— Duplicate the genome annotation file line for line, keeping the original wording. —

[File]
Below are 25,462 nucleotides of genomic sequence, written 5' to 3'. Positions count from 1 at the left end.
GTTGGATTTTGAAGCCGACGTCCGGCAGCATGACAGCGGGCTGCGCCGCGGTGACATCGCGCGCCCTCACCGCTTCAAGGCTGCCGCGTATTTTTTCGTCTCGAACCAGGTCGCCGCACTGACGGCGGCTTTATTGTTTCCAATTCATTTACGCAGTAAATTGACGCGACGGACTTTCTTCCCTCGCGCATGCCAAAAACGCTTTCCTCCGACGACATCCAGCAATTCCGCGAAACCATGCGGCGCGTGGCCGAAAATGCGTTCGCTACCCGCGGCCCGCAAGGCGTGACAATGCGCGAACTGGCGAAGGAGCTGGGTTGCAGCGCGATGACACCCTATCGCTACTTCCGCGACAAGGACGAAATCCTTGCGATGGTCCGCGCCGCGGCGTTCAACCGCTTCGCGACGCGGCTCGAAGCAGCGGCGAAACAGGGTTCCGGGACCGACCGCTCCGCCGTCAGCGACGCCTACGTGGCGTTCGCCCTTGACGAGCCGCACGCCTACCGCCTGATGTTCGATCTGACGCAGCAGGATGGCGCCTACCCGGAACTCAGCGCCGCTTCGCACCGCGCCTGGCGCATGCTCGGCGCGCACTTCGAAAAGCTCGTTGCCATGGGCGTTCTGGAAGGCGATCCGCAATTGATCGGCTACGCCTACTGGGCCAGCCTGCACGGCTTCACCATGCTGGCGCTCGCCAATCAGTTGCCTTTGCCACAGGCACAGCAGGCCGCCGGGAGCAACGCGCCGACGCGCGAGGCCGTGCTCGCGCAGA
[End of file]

Below are 25,462 nucleotides of genomic sequence, written 5' to 3'. Positions count from 1 at the left end.
GTTGGATTTTGAAGCCGACGTCCGGCAGCATGACAGCGGGCTGCGCCGCGGTGACATCGCGCGCCCTCACCGCTTCAAGGCTGCCGCGTATTTTTTCGTCTCGAACCAGGTCGCCGCACTGACGGCGGCTTTATTGTTTCCAATTCATTTACGCAGTAAATTGACGCGACGGACTTTCTTCCCTCGCGCATGCCAAAAACGCTTTCCTCCGACGACATCCAGCAATTCCGCGAAACCATGCGGCGCGTGGCCGAAAATGCGTTCGCTACCCGCGGCCCGCAAGGCGTGACAATGCGCGAACTGGCGAAGGAGCTGGGTTGCAGCGCGATGACACCCTATCGCTACTTCCGCGACAAGGACGAAATCCTTGCGATGGTCCGCGCCGCGGCGTTCAACCGCTTCGCGACGCGGCTCGAAGCAGCGGCGAAACAGGGTTCCGGGACCGACCGCTCCGCCGTCAGCGACGCCTACGTGGCGTTCGCCCTTGACGAGCCGCACGCCTACCGCCTGATGTTCGATCTGACGCAGCAGGATGGCGCCTACCCGGAACTCAGCGCCGCTTCGCACCGCGCCTGGCGCATGCTCGGCGCGCACTTCGAAAAGCTCGTTGCCATGGGCGTTCTGGAAGGCGATCCGCAATTGATCGGCTACGCCTACTGGGCCAGCCTGCACGGCTTCACCATGCTGGCGCTCGCCAATCAGTTGCCTTTGCCACAGGCACAGCAGGCCGCCGGGAGCAACGCGCCGACGCGCGAGGCCGTGCTCGCGCAGA